|Hunsaker, Douglas - Doug|
|Pinter Jr, Paul|
Submitted to: Irrigation Associations Exposition and Technical Conference Proceedings
Publication Type: Proceedings
Publication Acceptance Date: 2/1/2003
Publication Date: 11/18/2003
Citation: Fitzgerald, G.J., Hunsaker, D.J., Barnes, E.M., Clarke, T.R., Lesch, S.M., Roth, R., Pinter Jr, P.J. 2003. Estimating cotton crop water use from multispectral aerial imagery. In Irrigation Associations Exposition and Technical Conference, San Diego, CA, Nov. 18-20. pp.138-148. Interpretive Summary: Current numerical models used for irrigation scheduling rely on single point measurements to predict irrigation needs for entire fields. Precision irrigation requires a measure of the spatial variability inherent in most agricultural fields, but it is not feasible to measure every location in a field to calculate the necessary crop coefficients. The use of remotely sensed imagery could provide the needed spatial information. An approach called, Directed Sampling can provide cost-effective ground "truth" data to relate the remotely sensed imagery to measured plant and soil features allowing statistically robust predictions of other non-sampled locations in the field. Processed aerial imagery of a cotton field acquired on multiple dates during a growing season along with weather station and soil water data were used to produce a seasonal cumulative water use map showing where a cotton crop was deficient in water. Maps such as these could be used by farmers to assist in water management and irrigation scheduling potentially saving water and improving yield.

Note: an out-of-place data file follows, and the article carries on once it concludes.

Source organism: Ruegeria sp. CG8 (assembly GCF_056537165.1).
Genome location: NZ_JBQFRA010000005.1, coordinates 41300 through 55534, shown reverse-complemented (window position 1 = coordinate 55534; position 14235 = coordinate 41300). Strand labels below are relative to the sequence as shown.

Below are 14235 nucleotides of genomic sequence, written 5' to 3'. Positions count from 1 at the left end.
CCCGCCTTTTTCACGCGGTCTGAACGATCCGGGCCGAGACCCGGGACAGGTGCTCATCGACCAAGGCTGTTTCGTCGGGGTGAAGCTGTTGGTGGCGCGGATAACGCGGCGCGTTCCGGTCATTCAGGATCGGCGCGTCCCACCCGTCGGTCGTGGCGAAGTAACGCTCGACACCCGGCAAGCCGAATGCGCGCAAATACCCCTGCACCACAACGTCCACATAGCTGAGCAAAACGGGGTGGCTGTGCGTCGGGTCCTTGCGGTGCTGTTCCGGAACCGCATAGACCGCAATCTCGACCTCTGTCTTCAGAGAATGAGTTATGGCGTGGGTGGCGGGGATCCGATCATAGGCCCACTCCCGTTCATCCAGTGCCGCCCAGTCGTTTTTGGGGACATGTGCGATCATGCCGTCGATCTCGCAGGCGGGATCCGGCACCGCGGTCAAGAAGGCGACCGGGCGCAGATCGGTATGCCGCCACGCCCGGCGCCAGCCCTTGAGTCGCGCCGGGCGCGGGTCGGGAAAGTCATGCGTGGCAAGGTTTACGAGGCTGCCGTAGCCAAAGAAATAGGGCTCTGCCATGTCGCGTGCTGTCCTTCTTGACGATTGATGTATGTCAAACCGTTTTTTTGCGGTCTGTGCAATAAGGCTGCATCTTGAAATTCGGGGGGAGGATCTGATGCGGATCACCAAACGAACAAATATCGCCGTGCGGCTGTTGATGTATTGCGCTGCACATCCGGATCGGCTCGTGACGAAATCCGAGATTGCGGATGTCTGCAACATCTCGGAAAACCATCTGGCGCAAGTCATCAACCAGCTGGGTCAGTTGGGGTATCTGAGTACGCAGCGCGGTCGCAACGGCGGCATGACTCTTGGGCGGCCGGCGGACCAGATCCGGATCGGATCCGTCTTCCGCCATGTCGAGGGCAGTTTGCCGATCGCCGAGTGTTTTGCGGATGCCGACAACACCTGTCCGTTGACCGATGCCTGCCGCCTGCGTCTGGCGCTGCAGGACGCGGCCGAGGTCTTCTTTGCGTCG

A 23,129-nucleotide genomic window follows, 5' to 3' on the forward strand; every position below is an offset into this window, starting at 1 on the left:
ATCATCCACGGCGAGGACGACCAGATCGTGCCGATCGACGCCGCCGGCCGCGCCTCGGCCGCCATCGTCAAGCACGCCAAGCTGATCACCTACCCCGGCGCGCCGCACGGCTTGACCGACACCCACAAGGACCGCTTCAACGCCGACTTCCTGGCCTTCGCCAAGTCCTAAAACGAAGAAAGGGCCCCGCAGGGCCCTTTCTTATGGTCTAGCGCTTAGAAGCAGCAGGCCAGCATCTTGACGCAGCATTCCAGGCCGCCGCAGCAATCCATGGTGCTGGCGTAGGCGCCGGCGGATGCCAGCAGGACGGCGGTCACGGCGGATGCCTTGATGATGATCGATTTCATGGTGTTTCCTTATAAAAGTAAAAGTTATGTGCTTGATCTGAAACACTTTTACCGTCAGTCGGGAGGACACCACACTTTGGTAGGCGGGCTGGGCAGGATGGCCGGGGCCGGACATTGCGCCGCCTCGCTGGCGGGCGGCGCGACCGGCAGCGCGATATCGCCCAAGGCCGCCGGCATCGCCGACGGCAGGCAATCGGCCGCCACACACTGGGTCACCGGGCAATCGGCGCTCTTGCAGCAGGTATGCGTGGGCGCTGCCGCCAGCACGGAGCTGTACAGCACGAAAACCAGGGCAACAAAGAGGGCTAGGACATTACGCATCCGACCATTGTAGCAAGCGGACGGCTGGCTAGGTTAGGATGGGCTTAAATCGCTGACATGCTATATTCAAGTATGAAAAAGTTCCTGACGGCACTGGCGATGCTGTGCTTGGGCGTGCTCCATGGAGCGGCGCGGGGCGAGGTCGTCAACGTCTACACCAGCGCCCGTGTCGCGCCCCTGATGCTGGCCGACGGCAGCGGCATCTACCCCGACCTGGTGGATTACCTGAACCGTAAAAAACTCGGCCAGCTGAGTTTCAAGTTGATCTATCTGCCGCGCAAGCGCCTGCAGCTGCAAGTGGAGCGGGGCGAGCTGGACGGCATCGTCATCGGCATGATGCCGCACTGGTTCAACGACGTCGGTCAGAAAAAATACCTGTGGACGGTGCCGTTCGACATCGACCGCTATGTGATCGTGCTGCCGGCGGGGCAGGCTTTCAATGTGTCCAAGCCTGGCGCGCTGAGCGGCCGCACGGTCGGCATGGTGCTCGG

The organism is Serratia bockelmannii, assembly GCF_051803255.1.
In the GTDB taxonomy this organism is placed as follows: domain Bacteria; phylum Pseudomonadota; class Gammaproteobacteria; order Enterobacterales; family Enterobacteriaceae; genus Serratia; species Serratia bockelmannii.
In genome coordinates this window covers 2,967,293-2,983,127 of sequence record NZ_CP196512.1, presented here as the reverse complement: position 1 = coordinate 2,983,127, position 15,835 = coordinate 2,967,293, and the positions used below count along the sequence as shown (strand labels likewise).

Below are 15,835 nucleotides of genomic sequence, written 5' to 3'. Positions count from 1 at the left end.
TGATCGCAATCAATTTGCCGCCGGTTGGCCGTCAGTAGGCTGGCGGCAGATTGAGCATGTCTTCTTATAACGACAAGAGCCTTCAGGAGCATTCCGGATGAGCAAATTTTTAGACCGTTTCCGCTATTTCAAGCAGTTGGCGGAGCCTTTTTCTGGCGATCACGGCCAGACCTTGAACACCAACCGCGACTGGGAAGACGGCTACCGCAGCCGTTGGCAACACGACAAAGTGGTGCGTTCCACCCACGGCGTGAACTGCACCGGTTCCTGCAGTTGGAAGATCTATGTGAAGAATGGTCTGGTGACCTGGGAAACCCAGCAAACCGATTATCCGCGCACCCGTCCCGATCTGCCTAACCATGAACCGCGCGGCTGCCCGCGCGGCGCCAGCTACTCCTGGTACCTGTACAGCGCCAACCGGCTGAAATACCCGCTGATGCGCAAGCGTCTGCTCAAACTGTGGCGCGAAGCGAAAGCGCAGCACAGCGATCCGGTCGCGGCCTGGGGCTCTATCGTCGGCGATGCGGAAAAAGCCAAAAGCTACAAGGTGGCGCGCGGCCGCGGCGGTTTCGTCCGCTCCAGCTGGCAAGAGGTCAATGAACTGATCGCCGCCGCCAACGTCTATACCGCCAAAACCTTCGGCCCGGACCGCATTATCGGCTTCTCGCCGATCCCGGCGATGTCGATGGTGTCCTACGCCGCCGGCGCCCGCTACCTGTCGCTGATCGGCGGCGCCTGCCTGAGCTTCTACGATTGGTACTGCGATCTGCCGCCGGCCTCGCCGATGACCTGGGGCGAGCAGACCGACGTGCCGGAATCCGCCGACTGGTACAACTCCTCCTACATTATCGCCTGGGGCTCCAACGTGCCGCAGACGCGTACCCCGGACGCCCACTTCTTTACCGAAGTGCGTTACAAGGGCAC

Technical Abstract: Remote sensing approaches were investigated in Central Arizona for estimating water use by cotton growing in a furrow-irrigated field with considerable soil texture variation. Aerial imagery was obtained every 2-3 weeks using a high resolution, 3-CCD camera system equipped with narrow band-pass filters and calibrated with ground-based reference tarps. The noramlized difference vegatation index (NDVI) was used to estimate basal soil crop coefficients (Kcb) for cotton via a previously defined realtionship. The Kcb plus estimated soil evaporation coefficients were multiplied by reference ET determined from a nearby AZMET weather station and summed during each irrigation interval to provide water use maps. These maps were validataed using the soil water balance with periodic soil moisture measurements. The study demonstrated how maps showing the spatial and temporal dynamics of crop water use can offer insight into effects of soil properties and crop response and help define and manage zones in surface irrigated fields.